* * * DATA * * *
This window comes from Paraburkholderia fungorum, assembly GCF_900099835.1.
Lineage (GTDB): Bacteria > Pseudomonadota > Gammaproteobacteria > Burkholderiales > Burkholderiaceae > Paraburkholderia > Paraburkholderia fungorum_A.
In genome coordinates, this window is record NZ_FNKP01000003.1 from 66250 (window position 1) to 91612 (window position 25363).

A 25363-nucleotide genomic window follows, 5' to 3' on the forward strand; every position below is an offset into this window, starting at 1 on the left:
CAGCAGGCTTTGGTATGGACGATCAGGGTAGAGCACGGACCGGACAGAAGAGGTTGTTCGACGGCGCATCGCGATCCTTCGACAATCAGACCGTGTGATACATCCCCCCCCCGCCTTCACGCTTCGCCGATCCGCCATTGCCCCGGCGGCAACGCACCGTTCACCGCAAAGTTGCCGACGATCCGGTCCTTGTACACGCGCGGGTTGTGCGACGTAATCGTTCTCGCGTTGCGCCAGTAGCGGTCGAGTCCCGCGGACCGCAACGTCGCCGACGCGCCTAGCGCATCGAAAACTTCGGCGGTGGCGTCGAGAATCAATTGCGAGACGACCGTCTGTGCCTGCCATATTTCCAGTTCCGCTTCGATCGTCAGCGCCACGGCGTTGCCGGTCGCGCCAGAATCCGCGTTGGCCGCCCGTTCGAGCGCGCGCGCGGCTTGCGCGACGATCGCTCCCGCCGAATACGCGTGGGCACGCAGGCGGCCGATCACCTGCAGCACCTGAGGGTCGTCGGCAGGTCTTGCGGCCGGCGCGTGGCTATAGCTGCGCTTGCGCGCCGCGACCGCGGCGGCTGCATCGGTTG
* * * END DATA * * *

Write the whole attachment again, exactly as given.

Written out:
This window comes from Paraburkholderia fungorum, assembly GCF_900099835.1.
Lineage (GTDB): Bacteria > Pseudomonadota > Gammaproteobacteria > Burkholderiales > Burkholderiaceae > Paraburkholderia > Paraburkholderia fungorum_A.
In genome coordinates, this window is record NZ_FNKP01000003.1 from 66250 (window position 1) to 91612 (window position 25363).

A 25363-nucleotide genomic window follows, 5' to 3' on the forward strand; every position below is an offset into this window, starting at 1 on the left:
CAGCAGGCTTTGGTATGGACGATCAGGGTAGAGCACGGACCGGACAGAAGAGGTTGTTCGACGGCGCATCGCGATCCTTCGACAATCAGACCGTGTGATACATCCCCCCCCCGCCTTCACGCTTCGCCGATCCGCCATTGCCCCGGCGGCAACGCACCGTTCACCGCAAAGTTGCCGACGATCCGGTCCTTGTACACGCGCGGGTTGTGCGACGTAATCGTTCTCGCGTTGCGCCAGTAGCGGTCGAGTCCCGCGGACCGCAACGTCGCCGACGCGCCTAGCGCATCGAAAACTTCGGCGGTGGCGTCGAGAATCAATTGCGAGACGACCGTCTGTGCCTGCCATATTTCCAGTTCCGCTTCGATCGTCAGCGCCACGGCGTTGCCGGTCGCGCCAGAATCCGCGTTGGCCGCCCGTTCGAGCGCGCGCGCGGCTTGCGCGACGATCGCTCCCGCCGAATACGCGTGGGCACGCAGGCGGCCGATCACCTGCAGCACCTGAGGGTCGTCGGCAGGTCTTGCGGCCGGCGCGTGGCTATAGCTGCGCTTGCGCGCCGCGACCGCGGCGGCTGCATCGGTTG